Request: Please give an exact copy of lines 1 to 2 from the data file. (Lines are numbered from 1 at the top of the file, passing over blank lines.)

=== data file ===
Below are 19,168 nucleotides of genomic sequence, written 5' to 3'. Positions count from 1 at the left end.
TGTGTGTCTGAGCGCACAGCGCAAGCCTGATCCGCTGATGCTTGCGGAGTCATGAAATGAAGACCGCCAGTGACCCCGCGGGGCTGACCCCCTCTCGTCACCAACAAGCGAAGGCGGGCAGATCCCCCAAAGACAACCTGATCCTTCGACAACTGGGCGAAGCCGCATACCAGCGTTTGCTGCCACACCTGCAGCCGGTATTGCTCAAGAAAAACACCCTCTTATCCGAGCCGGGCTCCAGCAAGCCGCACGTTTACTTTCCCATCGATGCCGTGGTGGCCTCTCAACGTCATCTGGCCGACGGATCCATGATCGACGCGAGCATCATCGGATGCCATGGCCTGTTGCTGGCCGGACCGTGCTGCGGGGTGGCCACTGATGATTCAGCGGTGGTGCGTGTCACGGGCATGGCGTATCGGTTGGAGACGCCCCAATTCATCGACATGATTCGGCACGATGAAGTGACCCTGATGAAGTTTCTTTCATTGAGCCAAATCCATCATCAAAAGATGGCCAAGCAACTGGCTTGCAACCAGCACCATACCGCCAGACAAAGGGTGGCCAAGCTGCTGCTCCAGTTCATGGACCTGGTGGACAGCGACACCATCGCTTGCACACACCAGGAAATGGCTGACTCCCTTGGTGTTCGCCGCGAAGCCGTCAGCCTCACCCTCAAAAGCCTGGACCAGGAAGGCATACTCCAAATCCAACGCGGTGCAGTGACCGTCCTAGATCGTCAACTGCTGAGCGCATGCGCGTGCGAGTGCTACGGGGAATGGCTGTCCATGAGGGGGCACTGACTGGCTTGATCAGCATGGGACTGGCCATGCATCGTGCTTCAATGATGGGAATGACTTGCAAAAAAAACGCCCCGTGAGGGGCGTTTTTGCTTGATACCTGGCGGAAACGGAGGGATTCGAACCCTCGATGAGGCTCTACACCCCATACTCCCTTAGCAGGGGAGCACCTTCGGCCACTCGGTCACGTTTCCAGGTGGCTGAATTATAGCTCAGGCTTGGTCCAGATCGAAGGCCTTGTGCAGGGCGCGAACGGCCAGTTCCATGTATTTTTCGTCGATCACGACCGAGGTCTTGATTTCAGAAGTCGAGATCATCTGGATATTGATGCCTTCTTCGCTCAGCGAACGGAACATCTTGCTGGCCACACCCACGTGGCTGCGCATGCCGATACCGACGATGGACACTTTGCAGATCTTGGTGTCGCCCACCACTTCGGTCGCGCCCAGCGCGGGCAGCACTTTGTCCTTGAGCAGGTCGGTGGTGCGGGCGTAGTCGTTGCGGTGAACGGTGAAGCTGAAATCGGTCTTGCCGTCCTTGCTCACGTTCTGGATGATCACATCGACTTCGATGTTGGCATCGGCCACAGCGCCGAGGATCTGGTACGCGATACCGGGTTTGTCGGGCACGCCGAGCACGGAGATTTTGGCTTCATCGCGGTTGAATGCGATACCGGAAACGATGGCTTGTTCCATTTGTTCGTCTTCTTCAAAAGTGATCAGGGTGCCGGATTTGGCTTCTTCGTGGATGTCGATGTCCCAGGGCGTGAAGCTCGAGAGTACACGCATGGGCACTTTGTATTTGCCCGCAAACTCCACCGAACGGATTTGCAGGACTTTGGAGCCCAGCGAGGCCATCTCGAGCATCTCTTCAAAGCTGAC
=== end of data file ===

Below are 19,168 nucleotides of genomic sequence, written 5' to 3'. Positions count from 1 at the left end.
TGTGTGTCTGAGCGCACAGCGCAAGCCTGATCCGCTGATGCTTGCGGAGTCATGAAATGAAGACCGCCAGTGACCCCGCGGGGCTGACCCCCTCTCGTCACCAACAAGCGAAGGCGGGCAGATCCCCCAAAGACAACCTGATCCTTCGACAACTGGGCGAAGCCGCATACCAGCGTTTGCTGCCACACCTGCAGCCGGTATTGCTCAAGAAAAACACCCTCTTATCCGAGCCGGGCTCCAGCAAGCCGCACGTTTACTTTCCCATCGATGCCGTGGTGGCCTCTCAACGTCATCTGGCCGACGGATCCATGATCGACGCGAGCATCATCGGATGCCATGGCCTGTTGCTGGCCGGACCGTGCTGCGGGGTGGCCACTGATGATTCAGCGGTGGTGCGTGTCACGGGCATGGCGTATCGGTTGGAGACGCCCCAATTCATCGACATGATTCGGCACGATGAAGTGACCCTGATGAAGTTTCTTTCATTGAGCCAAATCCATCATCAAAAGATGGCCAAGCAACTGGCTTGCAACCAGCACCATACCGCCAGACAAAGGGTGGCCAAGCTGCTGCTCCAGTTCATGGACCTGGTGGACAGCGACACCATCGCTTGCACACACCAGGAAATGGCTGACTCCCTTGGTGTTCGCCGCGAAGCCGTCAGCCTCACCCTCAAAAGCCTGGACCAGGAAGGCATACTCCAAATCCAACGCGGTGCAGTGACCGTCCTAGATCGTCAACTGCTGAGCGCATGCGCGTGCGAGTGCTACGGGGAATGGCTGTCCATGAGGGGGCACTGACTGGCTTGATCAGCATGGGACTGGCCATGCATCGTGCTTCAATGATGGGAATGACTTGCAAAAAAAACGCCCCGTGAGGGGCGTTTTTGCTTGATACCTGGCGGAAACGGAGGGATTCGAACCCTCGATGAGGCTCTACACCCCATACTCCCTTAGCAGGGGAGCACCTTCGGCCACTCGGTCACGTTTCCAGGTGGCTGAATTATAGCTCAGGCTTGGTCCAGATCGAAGGCCTTGTGCAGGGCGCGAACGGCCAGTTCCATGTATTTTTCGTCGATCACGACCGAGGTCTTGATTTCAGAAGTCGAGATCATCTGGATATTGATGCCTTCTTCGCTCAGCGAACGGAACATCTTGCTGGCCACACCCACGTGGCTGCGCATGCCGATACCGACGATGGACACTTTGCAGATCTTGGTGTCGCCCACCACTTCGGTCGCGCCCAGCGCGGGCAGCACTTTGTCCTTGAGCAGGTCGGTGGTGCGGGCGTAGTCGTTGCGGTGAACGGTGAAGCTGAAATCGGTCTTGCCGTCCTTGCTCACGTTCTGGATGATCACATCGACTTCGATGTTGGCATCGGCCACAGCGCCGAGGATCTGGTACGCGATACCGGGTTTGTCGGGCACGCCGAGCACGGAGATTTTGGCTTCATCGCGGTTGAATGCGATACCGGAAACGATGGCTTGTTCCATTTGTTCGTCTTCTTCAAAAGTGATCAGGGTGCCGGATTTGGCTTCTTCGTGGATGTCGATGTCCCAGGGCGTGAAGCTCGAGAGTACACGCATGGGCACTTTGTATTTGCCCGCAAACTCCACCGAACGGATTTGCAGGACTTTGGAGCCCAGCGAGGCCATCTCGAGCATCTCTTCAAAGCTGAC